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Hamilton is a unique and specifically theatrical construct, and I think it would be extremely challenging to translate that to a Hollywood film. It currently exists in the medium for which its concept is the best fit, and I think preserving that in full as a live capture is probably better for the integrity of the piece than trying to make an adaptation for film. This isn't to say that they will never try it, but the fact that this version is receiving a wide theatrical release as if it is a normal film, rather than a one-off event screening as Fathom sometimes does, makes the hypothetical future existence of a Hollywood version less likely. And I am perfectly happy with that.

I'm just glad that they had the foresight and understanding to recognize when it was happening what a significant moment in cultural history Hamilton is and that they made a point of preserving it with the original cast. That's very rare and should be commended.
 
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Matt Hough

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The release date being next year is probably deliberate. By then, it will have played most major U.S. cities on tour at least once. So I don't think they're leaving too much money on the table at that point.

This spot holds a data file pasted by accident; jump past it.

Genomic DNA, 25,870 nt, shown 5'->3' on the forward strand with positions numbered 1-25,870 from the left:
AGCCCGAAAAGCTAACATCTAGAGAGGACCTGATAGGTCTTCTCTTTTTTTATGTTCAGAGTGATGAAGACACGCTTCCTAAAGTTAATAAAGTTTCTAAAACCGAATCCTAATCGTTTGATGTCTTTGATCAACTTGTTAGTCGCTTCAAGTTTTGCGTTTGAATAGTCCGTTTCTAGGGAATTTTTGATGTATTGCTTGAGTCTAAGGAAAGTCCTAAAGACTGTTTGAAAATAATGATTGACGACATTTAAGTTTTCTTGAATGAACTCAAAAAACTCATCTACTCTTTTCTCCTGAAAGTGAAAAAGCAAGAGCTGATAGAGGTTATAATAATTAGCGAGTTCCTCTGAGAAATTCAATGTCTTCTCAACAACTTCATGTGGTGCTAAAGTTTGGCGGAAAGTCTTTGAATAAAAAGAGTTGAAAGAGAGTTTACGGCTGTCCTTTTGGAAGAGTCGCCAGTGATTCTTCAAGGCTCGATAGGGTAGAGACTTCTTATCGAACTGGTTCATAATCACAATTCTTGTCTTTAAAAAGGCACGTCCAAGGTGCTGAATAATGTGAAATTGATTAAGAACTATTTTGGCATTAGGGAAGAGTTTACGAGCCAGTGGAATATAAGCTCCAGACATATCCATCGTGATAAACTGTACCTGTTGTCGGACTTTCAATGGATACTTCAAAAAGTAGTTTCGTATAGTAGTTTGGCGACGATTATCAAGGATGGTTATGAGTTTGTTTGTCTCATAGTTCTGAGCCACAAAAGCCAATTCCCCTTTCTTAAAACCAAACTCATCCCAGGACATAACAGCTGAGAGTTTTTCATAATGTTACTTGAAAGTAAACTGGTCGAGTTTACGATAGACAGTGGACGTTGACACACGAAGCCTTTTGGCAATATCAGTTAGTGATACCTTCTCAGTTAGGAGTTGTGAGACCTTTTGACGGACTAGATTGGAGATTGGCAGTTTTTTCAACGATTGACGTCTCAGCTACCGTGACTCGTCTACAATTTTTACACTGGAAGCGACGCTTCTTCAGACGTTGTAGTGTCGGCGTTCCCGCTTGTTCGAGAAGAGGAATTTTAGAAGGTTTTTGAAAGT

Do you how many people haven't been able to get tickets for the first run tour of Hamilton in cities around the US? Even with two, three, or four week stops, the waiting list for tickets is HUGE. Plus, shows like Hamilton, Wicked, The Lion King, The Book of Mormon return every two to three years because the demand for tickets from repeat patrons is so high, and that kind of frenzy spills over into the casual theatergoer, too.

THAT is at least SOME of the money that the movie presentation will take away from local theater subscription services that would book it. Yes, many people will still want to see it live; there is nothing like live theater, but this will make the scarcity of tickets for the average patrons much less of a problem since now they won't have to fight so hard to get a seat to see this show.
 

Jake Lipson

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Do you how many people haven't been able to get tickets for the first run tour of Hamilton in cities around the US?
Yes, of course. And the show will continue to tour for the next several years regardless of the presence of the film version, so hopefully as it continues to do that, more people will be able to get in to see it live. They'll still be selling out every seat in every theatre they go to for years to come.

But the purpose of releasing the film now is specifically to make it easier for people to see it. That is what Lin-Manuel Miranda wants the film version to do. But I think for the people who can afford the live tickets, they'll still go to it if they can get in when the tour returns to their market even if they've seen the film.

For people who can't afford the live tickets, the film removes the barrier between them and the show. But the people for whom the price is a barrier wouldn't be able to see the show regardless, so the presence of the movie won't hurt the live box office in that regard.
 
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David Weicker